In case you missed it, Maryland football suffered through a hellacious season at the quarterback position in 2017. No one could stay healthy, and five different QBs attempted non-garbage time throws.
Maryland’s first two games of the season featured excellent quarterback performances from an offense operating on all cylinders. That’s something Maryland fans haven’t been able to say for the past few years, but it’s true.
Against Texas, Tyrrell Pigrome averaged a gaudy 14.6 yards per attempt on 9-for-12 passing before an ACL tear ended his season. In parts of three games before his own ACL tear, Kasim Hill was 18-for-21 with an average of 10.3 yards per attempt.
What followed was often hard to watch, because that‘s what happens when most teams are relegated to their third, fourth and fifth options. Maryland averaged six yards per attempt or fewer in seven of its final 10 games, including a 16-yard effort on 3-for-13 through the air against Ohio State.
The Terps only won two more games after their 63-17 domination of FCS school Towson in Week 2, finishing 4-8.
Maryland fans were naturally left to wonder: What would the season have looked like if at least one of those two QBs stayed healthy?
It’s a question with a beautifully unknowable answer, but let’s try to figure it out anyway.
Maryland won its first two games, so we can skip those.
Maryland 51, Texas 41
Maryland 63, Towson 17
UCF 38, Maryland 10
The Knights were terrific, even though we probably didn’t know it at the time. Maryland wasn’t beating them even if Hill stays healthy. Maryland falls to 2-1 anyway.
Maryland 31, Minnesota 24
Let’s keep on going. Maryland’s at 3-1 after this win.
Ohio State 62, Maryland 14
Only passing for 16 yards is bad. But Ohio State was going to run through Maryland anyway, so it doesn’t affect the bottom line. Still a loss. In this alternate history, Maryland’s still 3-2 at this point.
Northwestern 37, Maryland 21
This game wasn’t as close as the final score indicates, with S&P+ giving Northwestern a 99 percent postgame win expectancy. Max Bortenschlager was forced into 38 attempts as Maryland tried to stay in it. That would have been a Herculean ask for any Maryland quarterback. Hill and Pigrome both succeeded in moderation alongside a steamrolling rushing attack, so we don’t know how they would have fared if they were asked to carry the team. Maybe they would have made it a 37-31 game, but I still don’t see a quarterback change reversing this one. Maryland’s 3-3.
Wisconsin 38, Maryland 13
Wisconsin’s defense, ranked No. 3 in S&P+, was likely going to rough Maryland up no matter what. The Badgers played a cupcake schedule in the Big Ten East, but lost exactly one game all season. That was to Ohio State, and it was by six points. The Terps were outmatched here. They drop to 3-4.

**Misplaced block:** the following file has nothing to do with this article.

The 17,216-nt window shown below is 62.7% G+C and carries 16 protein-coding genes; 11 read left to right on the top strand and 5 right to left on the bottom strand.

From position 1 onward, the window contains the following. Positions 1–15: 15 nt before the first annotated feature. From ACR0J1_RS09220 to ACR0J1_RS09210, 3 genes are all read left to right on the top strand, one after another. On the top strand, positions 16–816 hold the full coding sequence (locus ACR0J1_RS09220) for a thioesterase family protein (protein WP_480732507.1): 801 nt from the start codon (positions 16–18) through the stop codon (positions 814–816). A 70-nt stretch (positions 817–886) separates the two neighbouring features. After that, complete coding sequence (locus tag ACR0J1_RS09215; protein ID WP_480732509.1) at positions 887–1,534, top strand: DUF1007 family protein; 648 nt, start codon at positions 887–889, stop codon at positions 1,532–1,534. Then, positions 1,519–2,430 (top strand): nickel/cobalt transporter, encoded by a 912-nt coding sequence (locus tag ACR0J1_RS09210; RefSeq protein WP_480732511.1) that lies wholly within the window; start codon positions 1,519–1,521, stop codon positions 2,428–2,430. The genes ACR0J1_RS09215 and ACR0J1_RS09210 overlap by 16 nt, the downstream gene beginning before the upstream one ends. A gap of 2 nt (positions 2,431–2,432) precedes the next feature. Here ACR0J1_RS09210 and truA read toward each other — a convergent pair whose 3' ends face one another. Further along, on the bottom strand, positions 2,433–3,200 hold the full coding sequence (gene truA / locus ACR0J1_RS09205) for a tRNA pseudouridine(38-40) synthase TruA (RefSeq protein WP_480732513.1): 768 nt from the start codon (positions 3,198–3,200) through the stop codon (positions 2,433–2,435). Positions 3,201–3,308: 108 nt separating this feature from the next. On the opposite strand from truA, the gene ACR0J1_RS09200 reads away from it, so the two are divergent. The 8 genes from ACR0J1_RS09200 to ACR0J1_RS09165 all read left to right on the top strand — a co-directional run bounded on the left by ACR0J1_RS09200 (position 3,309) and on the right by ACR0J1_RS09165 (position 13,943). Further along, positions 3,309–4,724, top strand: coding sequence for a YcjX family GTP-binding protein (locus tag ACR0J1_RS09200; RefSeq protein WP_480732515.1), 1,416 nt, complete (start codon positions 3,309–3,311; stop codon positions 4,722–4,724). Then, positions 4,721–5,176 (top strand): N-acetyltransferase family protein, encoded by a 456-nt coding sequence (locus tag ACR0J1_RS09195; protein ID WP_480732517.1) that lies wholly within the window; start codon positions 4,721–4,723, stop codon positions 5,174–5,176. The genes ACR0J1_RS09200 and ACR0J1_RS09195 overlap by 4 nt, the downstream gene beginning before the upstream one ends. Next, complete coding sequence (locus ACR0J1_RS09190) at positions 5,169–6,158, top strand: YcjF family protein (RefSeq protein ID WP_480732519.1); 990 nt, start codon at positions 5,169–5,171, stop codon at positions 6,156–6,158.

Maryland 42, Indiana 39
This was fun as hell and I still don’t really know how it happened. Maryland is 4-4.
Rutgers 31, Maryland 24
Okay, here we go. This one seems like it could have actually gone Maryland’s way with a heathy QB behind center. Bortenschlager and Ryan Brand combined to go 19-for-32 for 218 yards. Not terrible, but it’s conceivable a better quarterback could have turned this in Maryland’s favor. Even bringing up the yards per attempt from 5.9 to something like 8 would have give the Terps a much better chance to win against a team that was demonstrably awful. Let’s call this one a win. Instead of being 4-5, Maryland moves to 5-4.
Michigan 35, Maryland 10
Michigan faced quarterback injury difficulties of its own, but even good quarterbacks had trouble moving the ball against Michigan’s stout defense in 2017. This one stays a loss. Maryland is 5-5.
Michigan State 17, Maryland 7
Here’s a tough one. Maryland had no business staying with a team that S&P+ ranked No. 27 in the country. Even getting to within 10 points required Spartans QB Brian Lewerke going 2-for-14 through the air in some miserable weather. Offense was going to be hard to come by against a tough defense and some tougher conditions, so I’ll keep this as a Michigan State win. Maryland sits at 5-6.
Penn State 66, Maryland 3
Maryland still finishes at 5-7. That’s only one more win than it had in real life.
There are, of course, a lot of factors at play in this hypothetical simulation. For starters, the sample sizes on Pigrome and Hill are small enough that we really don’t know how they would have performed over an entire season. All we know is that Maryland’s season quickly went bad before a hard schedule even got the chance to make that happen anyway.
We also can’t know the answer because nothing happens in a vacuum.
An ineffective passing attack means the rushing game suffers. Combine that with a defense that couldn’t stop the run or the pass and a schedule full of some of the best teams in the nation, and that means big deficits early on in games. Big deficits early puts more pressure on the passing game, and incomplete passes compound that problem by giving the ball right back to the opponent.
This is all to say that while healthy quarterbacks would have helped a good deal in 2017, Maryland had a good deal of issues elsewhere too.
What do you think?
Let us know below.